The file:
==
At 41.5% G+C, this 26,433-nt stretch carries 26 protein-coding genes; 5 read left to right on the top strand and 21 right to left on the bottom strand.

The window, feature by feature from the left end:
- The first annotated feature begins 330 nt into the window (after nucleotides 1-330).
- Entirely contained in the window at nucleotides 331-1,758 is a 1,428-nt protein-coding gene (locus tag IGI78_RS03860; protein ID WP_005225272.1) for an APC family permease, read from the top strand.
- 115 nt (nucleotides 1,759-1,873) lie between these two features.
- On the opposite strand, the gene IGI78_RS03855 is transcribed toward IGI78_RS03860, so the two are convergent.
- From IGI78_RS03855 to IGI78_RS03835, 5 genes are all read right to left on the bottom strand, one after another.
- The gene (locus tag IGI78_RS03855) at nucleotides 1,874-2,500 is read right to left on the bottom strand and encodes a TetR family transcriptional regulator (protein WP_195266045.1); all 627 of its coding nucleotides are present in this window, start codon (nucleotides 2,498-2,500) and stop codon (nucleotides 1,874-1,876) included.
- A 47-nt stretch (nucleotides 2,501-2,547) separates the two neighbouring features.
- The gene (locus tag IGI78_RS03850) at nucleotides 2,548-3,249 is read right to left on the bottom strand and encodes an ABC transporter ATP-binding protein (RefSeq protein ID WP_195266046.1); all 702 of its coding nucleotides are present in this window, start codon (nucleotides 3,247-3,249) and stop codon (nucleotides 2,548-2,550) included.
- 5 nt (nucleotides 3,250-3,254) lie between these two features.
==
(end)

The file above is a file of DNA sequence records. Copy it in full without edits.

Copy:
At 41.5% G+C, this 26,433-nt stretch carries 26 protein-coding genes; 5 read left to right on the top strand and 21 right to left on the bottom strand.

The window, feature by feature from the left end:
- The first annotated feature begins 330 nt into the window (after nucleotides 1-330).
- Entirely contained in the window at nucleotides 331-1,758 is a 1,428-nt protein-coding gene (locus tag IGI78_RS03860; protein ID WP_005225272.1) for an APC family permease, read from the top strand.
- 115 nt (nucleotides 1,759-1,873) lie between these two features.
- On the opposite strand, the gene IGI78_RS03855 is transcribed toward IGI78_RS03860, so the two are convergent.
- From IGI78_RS03855 to IGI78_RS03835, 5 genes are all read right to left on the bottom strand, one after another.
- The gene (locus tag IGI78_RS03855) at nucleotides 1,874-2,500 is read right to left on the bottom strand and encodes a TetR family transcriptional regulator (protein WP_195266045.1); all 627 of its coding nucleotides are present in this window, start codon (nucleotides 2,498-2,500) and stop codon (nucleotides 1,874-1,876) included.
- A 47-nt stretch (nucleotides 2,501-2,547) separates the two neighbouring features.
- The gene (locus tag IGI78_RS03850) at nucleotides 2,548-3,249 is read right to left on the bottom strand and encodes an ABC transporter ATP-binding protein (RefSeq protein ID WP_195266046.1); all 702 of its coding nucleotides are present in this window, start codon (nucleotides 3,247-3,249) and stop codon (nucleotides 2,548-2,550) included.
- 5 nt (nucleotides 3,250-3,254) lie between these two features.